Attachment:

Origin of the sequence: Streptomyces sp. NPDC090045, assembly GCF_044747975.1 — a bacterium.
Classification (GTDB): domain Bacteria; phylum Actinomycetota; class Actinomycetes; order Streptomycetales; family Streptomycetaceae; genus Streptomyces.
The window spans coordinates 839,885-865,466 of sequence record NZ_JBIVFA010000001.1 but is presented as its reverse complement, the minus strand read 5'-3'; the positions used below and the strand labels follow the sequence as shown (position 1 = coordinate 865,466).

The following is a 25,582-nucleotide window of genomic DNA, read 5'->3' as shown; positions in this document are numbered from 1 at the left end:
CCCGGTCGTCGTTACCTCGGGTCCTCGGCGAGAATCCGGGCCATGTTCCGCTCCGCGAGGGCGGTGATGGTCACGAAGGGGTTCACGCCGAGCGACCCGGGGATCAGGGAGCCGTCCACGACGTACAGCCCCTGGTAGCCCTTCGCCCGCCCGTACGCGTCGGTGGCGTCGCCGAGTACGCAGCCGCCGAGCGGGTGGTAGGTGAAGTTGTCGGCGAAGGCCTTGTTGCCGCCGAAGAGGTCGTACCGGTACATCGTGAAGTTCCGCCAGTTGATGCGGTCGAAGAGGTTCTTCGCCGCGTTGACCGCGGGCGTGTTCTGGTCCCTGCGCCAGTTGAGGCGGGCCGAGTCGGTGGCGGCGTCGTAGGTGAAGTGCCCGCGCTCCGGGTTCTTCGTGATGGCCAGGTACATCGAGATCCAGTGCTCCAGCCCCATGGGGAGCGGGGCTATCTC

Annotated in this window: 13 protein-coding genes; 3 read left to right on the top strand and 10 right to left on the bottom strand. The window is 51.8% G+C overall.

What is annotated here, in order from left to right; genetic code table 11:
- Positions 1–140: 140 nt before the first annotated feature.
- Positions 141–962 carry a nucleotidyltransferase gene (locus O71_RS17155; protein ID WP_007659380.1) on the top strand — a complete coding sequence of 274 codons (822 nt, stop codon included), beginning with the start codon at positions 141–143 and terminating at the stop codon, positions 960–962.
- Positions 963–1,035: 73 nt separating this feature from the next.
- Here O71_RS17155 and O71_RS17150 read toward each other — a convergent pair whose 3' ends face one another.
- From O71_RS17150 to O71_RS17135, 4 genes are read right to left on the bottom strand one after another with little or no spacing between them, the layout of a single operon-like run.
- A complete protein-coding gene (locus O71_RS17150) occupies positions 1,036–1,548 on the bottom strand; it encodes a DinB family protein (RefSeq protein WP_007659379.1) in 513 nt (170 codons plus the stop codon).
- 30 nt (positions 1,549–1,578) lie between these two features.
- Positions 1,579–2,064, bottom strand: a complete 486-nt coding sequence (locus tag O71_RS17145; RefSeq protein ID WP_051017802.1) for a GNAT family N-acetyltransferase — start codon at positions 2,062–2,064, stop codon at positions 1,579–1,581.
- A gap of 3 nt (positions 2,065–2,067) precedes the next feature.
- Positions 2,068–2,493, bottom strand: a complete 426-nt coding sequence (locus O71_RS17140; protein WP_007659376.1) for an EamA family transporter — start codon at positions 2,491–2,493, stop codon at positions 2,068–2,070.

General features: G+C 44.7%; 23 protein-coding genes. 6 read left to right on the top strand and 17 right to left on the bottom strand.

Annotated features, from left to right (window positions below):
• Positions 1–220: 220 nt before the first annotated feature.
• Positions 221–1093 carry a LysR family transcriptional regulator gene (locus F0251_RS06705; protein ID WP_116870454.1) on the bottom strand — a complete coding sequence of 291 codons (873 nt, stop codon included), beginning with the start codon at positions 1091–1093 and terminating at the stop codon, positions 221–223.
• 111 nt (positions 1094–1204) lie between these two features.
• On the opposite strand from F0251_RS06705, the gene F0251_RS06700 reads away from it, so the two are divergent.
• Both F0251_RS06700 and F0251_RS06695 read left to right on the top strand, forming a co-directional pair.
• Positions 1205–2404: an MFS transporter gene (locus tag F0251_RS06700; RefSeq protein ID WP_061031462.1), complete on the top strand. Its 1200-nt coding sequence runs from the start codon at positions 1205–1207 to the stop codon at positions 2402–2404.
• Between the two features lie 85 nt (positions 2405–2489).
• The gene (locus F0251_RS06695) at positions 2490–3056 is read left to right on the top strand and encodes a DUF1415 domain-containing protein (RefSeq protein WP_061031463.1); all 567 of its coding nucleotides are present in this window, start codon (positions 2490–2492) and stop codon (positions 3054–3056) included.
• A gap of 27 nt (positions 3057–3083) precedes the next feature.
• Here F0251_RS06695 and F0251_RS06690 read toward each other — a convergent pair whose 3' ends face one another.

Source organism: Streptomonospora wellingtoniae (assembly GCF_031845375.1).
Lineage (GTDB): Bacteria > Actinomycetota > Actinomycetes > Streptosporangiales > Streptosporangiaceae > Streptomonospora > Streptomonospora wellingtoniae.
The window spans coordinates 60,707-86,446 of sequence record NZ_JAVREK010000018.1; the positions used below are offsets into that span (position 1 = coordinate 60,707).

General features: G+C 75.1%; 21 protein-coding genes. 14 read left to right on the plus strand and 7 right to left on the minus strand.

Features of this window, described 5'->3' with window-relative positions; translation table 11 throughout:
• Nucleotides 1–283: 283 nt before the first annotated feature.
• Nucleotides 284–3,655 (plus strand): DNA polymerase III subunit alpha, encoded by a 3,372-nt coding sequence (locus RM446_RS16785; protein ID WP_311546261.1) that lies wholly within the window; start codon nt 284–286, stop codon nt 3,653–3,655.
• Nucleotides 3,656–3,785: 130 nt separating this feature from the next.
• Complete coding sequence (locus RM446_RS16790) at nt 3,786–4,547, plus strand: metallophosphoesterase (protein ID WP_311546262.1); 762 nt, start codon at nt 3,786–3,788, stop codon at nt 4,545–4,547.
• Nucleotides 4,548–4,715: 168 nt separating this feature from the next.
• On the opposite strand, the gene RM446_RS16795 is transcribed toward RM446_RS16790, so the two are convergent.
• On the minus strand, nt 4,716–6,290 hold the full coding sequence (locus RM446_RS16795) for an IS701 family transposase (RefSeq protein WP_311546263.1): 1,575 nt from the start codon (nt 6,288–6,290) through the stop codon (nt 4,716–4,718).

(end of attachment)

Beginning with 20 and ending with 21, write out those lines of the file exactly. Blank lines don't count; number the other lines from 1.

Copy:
• Positions 1–220: 220 nt before the first annotated feature.
• Positions 221–1093 carry a LysR family transcriptional regulator gene (locus F0251_RS06705; protein ID WP_116870454.1) on the bottom strand — a complete coding sequence of 291 codons (873 nt, stop codon included), beginning with the start codon at positions 1091–1093 and terminating at the stop codon, positions 221–223.